Type 2 diabetes is the most common form of diabetes in the UK, and symptoms may include feeling very thirsty, urinating more frequently than usual and blurred vision, before diagnosis.
Medication may be required as the condition progresses, but making simple lifestyle changes to your diet and exercise routine can help control your blood glucose levels.
Cutting certain foods out your diet and eating more of others can be beneficial, and one food that has been proven to help is chia seeds.
Chia seeds are beneficial and high in fibre, healthy fats, omega-3s and calcium.
Because chia seeds are rich in alpha-lonelic acid and fibre researchers from the University of Litoral in Argentina set out to determine how chia seeds can help prevent metabolic disorders like dyslipidemia (excessive fat in the blood) and insulin resistance, which are two factors int he development of diabetes.
The scientists, who published their findings in the British Journal of Nutrition, conducted two studies at the same time.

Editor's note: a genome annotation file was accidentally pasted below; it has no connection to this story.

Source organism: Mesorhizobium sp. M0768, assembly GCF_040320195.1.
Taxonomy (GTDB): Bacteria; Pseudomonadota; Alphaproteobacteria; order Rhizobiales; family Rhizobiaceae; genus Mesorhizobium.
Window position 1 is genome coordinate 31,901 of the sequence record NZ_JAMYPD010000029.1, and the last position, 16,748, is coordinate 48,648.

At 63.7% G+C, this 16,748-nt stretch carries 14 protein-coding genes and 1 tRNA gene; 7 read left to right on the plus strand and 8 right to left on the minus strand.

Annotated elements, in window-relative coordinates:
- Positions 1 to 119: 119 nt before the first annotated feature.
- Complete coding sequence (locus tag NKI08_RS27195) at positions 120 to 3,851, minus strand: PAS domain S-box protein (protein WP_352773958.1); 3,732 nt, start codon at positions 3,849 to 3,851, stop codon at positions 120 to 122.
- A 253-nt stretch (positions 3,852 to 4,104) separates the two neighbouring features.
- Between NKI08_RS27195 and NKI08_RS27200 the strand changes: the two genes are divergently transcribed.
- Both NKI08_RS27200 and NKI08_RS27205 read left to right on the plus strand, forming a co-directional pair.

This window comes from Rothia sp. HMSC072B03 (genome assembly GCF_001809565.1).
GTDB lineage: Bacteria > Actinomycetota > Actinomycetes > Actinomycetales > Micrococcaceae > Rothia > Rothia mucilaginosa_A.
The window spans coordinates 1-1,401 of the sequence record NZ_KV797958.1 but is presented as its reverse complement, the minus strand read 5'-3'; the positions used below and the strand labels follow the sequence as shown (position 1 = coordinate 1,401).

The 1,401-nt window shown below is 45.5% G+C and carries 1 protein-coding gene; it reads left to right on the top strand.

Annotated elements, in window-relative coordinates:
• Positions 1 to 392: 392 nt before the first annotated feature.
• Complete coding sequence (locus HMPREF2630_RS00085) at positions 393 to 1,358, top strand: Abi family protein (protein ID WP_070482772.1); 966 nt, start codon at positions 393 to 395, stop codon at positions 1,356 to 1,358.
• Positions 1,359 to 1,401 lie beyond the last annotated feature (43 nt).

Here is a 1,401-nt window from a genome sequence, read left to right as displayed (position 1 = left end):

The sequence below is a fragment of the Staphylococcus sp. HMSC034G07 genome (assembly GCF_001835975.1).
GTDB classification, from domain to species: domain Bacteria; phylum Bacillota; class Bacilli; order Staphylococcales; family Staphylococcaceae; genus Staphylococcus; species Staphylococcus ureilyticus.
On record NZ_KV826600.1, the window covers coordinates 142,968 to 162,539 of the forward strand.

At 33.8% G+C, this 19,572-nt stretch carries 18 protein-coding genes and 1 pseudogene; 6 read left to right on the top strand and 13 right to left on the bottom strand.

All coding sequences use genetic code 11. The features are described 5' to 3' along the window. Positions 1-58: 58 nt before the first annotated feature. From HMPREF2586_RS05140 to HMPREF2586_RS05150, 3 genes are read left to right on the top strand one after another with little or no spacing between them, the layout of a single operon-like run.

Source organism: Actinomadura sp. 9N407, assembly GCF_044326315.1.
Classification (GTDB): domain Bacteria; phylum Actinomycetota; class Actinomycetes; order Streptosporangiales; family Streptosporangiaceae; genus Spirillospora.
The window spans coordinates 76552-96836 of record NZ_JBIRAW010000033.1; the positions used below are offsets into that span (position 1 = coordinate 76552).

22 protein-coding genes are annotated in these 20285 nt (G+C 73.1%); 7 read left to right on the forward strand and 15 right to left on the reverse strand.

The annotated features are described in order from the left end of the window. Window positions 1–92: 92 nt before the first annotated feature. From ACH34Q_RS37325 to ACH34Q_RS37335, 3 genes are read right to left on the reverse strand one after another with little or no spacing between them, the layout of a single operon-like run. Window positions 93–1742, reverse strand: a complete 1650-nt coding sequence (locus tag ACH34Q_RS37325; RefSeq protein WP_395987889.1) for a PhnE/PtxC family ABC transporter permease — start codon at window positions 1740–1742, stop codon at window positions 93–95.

The first test evaluated how heathy rats responded to three weeks of a sucrose-rich diet in which chia seeds made up the primary dietary source of fats.
The second test took healthy rats and fed them a sucrose-rich diet for three months so they developed dyslipidemia and insulin resistance.
They then fed the newly diseased rats a sucrose-rich diet and chia seeds for an additional two months.
The research found that during the first examination, eating chia seeds completely prevented the onset of dyslipidemia and insulin resistance.
The blood levels in the rats didn’t change at all despite having 65 per cent of their diets composed of sugar for three weeks.
With the second examination, after the dyslipidemic and diabetic rats were fed chai seeds and a surcrose-richh diet for two months, they completely recovered from their conditions.